Krewe de E’tat (1996): With a reigning dictator, instead of king, not much can be said about this satirical and mysterious parade as the theme and dictator’s identity are kept secret until parade day.
Iris (1917): Ironically, an all-women organization paraded even before they could vote. Priorities, priorities.
Tucks (1969): One day a group of Loyola students and Friar Tuck’s regulars set out in pick-up trucks to parade through the streets of New Orleans. However, today it’s quite a spectacle, considering the king’s “throne” is fittingly the royal john and his scepter, a toilet brush.
Endymion (1967): Ed Muniz hit big at the Fair Grounds one day on a horse named Endymion, which solidified the name of his new krewe. Unfortunately, disaster struck when a fire relocated their first meeting, and their first parade’s starting point was misreported. However, it has now grown to “Super Krewe” status. After Katrina displaced Endymion Uptown it joined with Bacchus in 2005, making Mardi Gras history. Endymion made its grand return to Mid-City in 2008 after much relentlessness from the public.
Thoth (1947): Their unorthodox Uptown route once rolled past 14 institutions that cared for persons with illness and disability, which gave it the nickname “Krewe of Shut-Ins.” However, they were forced to retire the tradition when drunken krewe members began causing a ruckus in the institutions.
Bacchus (1969): The big boy. Another “Super Krewe” that added a little more pizzazz in the Carnival spirit. The Brainchild of Owen Brennan, Bacchus broke tradition by offering king titles to celebrities, whose portraits now decorate the Wine Room at Brennan’s Restaurant.
Proteus (1882): Named after the shape-shifting Shepherd of Oceans, this krewe feuded with Comus in 1890 when their routes overlapped, nearly resorting to fisticuffs in the streets. They went on a six-year hiatus until shifting their stance on the city ordinance in 2000.
Zulu (1909): The organization was founded by certain benevolent societies (which provided services for blacks otherwise not provided for) and a group of men that were inspired by a musical comedy based on a Zulu tribe. Their first big parade rolled in 1915 and was essentially a parody of Rex. On Lundi Gras, Rex would glamorously arrive by steamboat to the foot of Canal Street. In turn, the Zulu King arrived on an oyster boat wearing a lard can for a crown and a banana stalk for a scepter. Their float was made from canned good boxes and decorated with moss and palmetto leaves. Louis Armstrong reigned as Zulu’s King in 1949. Black Awareness in the ‘60s frowned upon parading around town in grass skirts, and membership drastically dropped off to a dismal 16. But by 1968, Zulu would no longer be forced to parade in the back street, and was granted a respectable route after the segregation laws went down the gutter. The coconut and the “golden nugget” are the prized throws of Zulu. Coconuts were not thrown in in 1987 for fear of a lawsuit, until the State Government passed a law excluding coconut-related injury from liability the following year. Either Edwin Edwards really hates to see the common man get a pay off or, he must dutifully respect the Zulu tradition.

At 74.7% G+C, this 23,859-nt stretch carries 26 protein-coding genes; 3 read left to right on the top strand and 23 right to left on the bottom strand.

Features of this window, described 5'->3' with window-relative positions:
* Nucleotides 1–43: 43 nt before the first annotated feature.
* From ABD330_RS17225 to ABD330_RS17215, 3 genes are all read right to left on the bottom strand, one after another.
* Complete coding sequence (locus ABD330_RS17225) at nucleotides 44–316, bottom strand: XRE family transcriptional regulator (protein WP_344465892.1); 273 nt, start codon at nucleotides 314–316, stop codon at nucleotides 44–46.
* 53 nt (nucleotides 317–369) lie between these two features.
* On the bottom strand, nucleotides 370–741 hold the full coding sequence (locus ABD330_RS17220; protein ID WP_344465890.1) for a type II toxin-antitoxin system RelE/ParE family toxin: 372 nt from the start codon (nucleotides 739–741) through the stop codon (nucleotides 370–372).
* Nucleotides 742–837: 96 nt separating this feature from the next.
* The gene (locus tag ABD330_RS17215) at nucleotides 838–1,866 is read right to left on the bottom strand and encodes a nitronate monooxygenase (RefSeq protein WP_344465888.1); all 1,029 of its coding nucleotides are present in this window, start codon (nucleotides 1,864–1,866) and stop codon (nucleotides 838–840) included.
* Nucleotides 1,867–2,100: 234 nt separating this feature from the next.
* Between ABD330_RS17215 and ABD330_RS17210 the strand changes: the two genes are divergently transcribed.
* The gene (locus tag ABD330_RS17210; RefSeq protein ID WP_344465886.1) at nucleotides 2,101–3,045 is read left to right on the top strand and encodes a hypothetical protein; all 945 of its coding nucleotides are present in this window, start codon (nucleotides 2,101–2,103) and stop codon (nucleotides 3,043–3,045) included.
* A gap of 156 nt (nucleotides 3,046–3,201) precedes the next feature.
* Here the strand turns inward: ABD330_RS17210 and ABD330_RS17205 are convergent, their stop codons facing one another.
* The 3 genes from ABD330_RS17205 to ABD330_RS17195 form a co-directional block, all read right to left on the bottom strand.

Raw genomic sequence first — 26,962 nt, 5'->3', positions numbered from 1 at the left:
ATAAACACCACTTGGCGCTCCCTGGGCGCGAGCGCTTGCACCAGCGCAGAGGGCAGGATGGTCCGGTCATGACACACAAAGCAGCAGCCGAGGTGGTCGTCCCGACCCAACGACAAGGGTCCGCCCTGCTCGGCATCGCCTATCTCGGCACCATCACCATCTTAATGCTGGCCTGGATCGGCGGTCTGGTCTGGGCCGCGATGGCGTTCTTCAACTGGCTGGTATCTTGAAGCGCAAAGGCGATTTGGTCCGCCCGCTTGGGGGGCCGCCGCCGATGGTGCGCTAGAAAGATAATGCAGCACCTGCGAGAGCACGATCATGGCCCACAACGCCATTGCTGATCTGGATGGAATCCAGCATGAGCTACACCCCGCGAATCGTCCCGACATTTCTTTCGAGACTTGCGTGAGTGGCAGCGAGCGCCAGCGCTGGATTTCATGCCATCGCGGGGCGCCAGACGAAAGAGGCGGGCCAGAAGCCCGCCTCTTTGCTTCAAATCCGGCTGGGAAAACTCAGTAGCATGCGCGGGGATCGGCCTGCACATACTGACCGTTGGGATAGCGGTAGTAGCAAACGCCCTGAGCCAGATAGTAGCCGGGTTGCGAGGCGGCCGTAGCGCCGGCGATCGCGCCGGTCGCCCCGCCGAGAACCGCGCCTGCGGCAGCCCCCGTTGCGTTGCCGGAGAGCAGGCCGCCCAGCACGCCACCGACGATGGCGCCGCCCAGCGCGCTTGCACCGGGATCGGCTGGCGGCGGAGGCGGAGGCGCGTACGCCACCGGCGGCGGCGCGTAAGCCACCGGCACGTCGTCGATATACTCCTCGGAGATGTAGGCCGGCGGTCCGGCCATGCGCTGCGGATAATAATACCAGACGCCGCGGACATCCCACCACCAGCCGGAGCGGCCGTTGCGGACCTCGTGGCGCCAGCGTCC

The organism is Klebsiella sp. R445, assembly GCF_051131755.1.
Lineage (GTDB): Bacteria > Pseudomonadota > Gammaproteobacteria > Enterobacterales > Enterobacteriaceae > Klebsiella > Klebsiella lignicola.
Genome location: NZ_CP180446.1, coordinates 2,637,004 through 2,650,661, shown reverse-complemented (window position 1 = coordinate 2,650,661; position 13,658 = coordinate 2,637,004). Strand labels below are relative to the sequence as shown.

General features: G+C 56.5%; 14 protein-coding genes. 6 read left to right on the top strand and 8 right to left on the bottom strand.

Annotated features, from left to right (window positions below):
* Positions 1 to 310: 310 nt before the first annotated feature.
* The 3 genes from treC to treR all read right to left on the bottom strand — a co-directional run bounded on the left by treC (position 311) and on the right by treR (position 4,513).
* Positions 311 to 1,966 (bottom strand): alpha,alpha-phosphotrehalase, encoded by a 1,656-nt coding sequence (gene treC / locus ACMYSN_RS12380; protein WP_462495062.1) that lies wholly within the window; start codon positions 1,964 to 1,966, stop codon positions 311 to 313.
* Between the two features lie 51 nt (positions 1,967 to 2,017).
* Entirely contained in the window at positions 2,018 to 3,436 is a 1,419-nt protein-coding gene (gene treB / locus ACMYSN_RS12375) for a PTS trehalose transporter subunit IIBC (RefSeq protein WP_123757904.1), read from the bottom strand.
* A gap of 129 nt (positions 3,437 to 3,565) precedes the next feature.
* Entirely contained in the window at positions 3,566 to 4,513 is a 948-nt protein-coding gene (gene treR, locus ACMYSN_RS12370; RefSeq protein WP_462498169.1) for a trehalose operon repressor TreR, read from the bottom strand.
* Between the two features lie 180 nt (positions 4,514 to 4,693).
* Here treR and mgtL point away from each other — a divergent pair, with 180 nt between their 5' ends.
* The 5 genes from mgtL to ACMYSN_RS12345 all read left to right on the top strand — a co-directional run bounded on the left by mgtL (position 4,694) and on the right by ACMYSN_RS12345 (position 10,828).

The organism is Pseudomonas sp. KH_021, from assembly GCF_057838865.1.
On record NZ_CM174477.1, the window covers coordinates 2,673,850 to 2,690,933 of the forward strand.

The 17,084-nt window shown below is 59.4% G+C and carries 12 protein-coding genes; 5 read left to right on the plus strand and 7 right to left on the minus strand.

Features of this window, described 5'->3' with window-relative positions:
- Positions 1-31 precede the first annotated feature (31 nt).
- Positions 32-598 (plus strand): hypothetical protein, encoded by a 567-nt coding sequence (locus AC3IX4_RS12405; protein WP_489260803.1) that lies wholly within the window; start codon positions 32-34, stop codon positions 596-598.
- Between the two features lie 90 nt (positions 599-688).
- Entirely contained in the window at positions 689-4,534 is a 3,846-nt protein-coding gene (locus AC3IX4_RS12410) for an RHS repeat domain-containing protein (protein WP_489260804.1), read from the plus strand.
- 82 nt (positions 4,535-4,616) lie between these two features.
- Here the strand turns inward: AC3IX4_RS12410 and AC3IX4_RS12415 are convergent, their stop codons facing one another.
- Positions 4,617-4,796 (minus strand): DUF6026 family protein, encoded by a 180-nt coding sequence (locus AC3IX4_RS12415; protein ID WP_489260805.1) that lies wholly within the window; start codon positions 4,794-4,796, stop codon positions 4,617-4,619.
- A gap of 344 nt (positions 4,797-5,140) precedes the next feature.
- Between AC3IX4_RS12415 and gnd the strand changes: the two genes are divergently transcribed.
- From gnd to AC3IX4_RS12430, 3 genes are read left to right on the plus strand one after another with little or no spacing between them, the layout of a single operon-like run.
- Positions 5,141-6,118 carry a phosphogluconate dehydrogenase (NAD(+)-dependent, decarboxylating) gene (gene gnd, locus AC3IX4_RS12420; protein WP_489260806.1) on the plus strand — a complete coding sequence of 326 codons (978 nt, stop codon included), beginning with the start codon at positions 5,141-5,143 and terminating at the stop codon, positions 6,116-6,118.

Rex (1872): It’s hard to believe a Russian started the hype. When Grand Duke Alexis Romanoff visited New Orleans, the Rex Organization (or “School of Design”) formed to create a more docile and pleasant day parade experience for the city and the visiting Duke. Rex is Latin for “King,” and claims sovereignty over Carnival every Monday before Mardi Gras (Lundi Gras) by arriving by boat at Woldenberg Park. The mayor then surrenders the keys of the city to Rex, but only until Tuesday night. Too bad he can’t hand them over indefinitely. This tradition lasted from 1874 to 1917 and was revitalized in 1987. Rex established the official Mardi Gras colors: purple (justice), green (faith), and gold (power). It seems these days we need a little more purple and green and a lot less gold. Living up to their motto, Pro Bono Publico (“For the Public Good”), the Rex Organization is also involved in many charities benefiting the police force, clean-up effort, and schools. After the Rex parade, the courts of Comus and Rex meet for a ball and when Rex waves his scepter, Carnival is officially over. Of course, only the king and krewe members see this custom. The rest of us are either getting chased off the French Quarter streets by NOPD horsemen after midnight, or burning precious gasoline in gridlock traffic. It’s good to be king.